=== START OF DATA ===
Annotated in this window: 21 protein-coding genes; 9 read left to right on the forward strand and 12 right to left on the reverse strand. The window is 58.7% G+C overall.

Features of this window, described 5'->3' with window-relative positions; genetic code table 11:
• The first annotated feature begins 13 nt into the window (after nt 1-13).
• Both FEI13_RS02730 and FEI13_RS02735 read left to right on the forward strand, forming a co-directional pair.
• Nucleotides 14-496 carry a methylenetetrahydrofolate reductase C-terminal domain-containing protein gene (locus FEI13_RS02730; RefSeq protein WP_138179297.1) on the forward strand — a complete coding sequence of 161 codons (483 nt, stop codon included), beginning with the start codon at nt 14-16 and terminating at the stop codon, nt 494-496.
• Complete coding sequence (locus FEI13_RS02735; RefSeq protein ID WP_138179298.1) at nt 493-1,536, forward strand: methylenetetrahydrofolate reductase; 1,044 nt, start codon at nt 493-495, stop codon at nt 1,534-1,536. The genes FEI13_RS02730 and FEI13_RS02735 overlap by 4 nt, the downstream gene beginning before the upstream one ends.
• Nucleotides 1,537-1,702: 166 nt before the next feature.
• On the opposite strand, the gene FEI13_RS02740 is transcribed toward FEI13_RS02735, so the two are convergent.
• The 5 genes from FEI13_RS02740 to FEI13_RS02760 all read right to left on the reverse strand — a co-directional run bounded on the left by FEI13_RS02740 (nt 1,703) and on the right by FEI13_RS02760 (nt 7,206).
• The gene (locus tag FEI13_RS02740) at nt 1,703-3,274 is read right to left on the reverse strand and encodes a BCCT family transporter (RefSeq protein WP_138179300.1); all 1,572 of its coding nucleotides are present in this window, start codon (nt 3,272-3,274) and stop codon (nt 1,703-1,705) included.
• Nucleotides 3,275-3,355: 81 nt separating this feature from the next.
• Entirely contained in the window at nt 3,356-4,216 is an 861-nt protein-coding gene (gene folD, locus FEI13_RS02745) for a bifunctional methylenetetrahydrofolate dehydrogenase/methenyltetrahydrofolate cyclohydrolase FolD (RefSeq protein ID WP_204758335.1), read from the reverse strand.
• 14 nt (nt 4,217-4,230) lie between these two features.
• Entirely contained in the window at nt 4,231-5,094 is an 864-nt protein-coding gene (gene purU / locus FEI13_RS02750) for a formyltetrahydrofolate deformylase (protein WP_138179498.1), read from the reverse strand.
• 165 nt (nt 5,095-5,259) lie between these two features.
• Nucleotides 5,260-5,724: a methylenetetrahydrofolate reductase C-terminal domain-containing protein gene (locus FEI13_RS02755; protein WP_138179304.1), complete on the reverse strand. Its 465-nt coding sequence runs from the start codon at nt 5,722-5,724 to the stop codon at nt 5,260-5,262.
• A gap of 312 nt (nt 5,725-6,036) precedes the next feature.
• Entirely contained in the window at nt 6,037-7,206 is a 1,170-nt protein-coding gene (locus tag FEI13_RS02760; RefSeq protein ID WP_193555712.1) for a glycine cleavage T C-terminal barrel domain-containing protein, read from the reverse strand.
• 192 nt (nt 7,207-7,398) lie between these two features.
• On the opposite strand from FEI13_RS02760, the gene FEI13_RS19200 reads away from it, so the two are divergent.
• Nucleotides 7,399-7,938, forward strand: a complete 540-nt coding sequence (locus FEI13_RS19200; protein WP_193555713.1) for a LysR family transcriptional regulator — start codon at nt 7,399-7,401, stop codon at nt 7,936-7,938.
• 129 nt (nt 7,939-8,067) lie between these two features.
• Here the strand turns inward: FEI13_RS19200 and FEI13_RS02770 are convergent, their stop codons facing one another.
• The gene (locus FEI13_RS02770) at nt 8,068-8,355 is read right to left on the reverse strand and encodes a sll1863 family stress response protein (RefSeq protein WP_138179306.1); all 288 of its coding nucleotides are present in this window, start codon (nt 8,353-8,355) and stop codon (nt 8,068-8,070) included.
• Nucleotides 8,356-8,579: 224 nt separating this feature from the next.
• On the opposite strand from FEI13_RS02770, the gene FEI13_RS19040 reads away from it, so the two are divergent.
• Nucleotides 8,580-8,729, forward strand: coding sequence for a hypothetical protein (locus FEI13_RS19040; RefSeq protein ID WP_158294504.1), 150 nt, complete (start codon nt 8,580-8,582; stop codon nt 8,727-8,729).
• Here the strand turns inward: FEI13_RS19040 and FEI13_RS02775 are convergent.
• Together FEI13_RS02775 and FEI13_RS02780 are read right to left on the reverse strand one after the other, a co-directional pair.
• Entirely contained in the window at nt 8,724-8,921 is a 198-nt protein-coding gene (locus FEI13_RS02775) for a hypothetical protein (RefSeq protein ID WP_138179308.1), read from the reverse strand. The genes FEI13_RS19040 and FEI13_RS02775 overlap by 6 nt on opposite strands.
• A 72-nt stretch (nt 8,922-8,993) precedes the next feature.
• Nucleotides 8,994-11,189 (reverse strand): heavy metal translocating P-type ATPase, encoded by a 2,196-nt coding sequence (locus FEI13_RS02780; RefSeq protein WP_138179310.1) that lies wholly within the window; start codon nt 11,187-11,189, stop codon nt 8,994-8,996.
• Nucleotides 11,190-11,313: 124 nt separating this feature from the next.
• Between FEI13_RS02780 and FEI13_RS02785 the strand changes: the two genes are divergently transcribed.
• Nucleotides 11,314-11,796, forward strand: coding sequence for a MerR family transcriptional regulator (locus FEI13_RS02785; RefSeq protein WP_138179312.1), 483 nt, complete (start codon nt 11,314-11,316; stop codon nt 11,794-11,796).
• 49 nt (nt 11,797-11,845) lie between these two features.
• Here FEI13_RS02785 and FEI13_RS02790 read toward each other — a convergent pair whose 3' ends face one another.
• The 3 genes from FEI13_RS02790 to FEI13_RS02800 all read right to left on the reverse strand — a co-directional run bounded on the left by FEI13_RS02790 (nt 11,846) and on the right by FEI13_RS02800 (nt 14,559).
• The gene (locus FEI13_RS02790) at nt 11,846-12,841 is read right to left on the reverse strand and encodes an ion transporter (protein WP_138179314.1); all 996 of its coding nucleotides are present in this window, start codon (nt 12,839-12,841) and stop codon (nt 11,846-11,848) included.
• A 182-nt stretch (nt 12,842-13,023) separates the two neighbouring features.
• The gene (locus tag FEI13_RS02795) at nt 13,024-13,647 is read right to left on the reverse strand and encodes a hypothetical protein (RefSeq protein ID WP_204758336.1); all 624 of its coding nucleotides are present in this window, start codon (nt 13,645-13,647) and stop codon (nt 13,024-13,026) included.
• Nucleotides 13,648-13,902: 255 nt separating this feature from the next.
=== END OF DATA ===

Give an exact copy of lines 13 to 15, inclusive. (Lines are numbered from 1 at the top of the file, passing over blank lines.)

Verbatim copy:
• 14 nt (nt 4,217-4,230) lie between these two features.
• Entirely contained in the window at nt 4,231-5,094 is an 864-nt protein-coding gene (gene purU / locus FEI13_RS02750) for a formyltetrahydrofolate deformylase (protein WP_138179498.1), read from the reverse strand.
• 165 nt (nt 5,095-5,259) lie between these two features.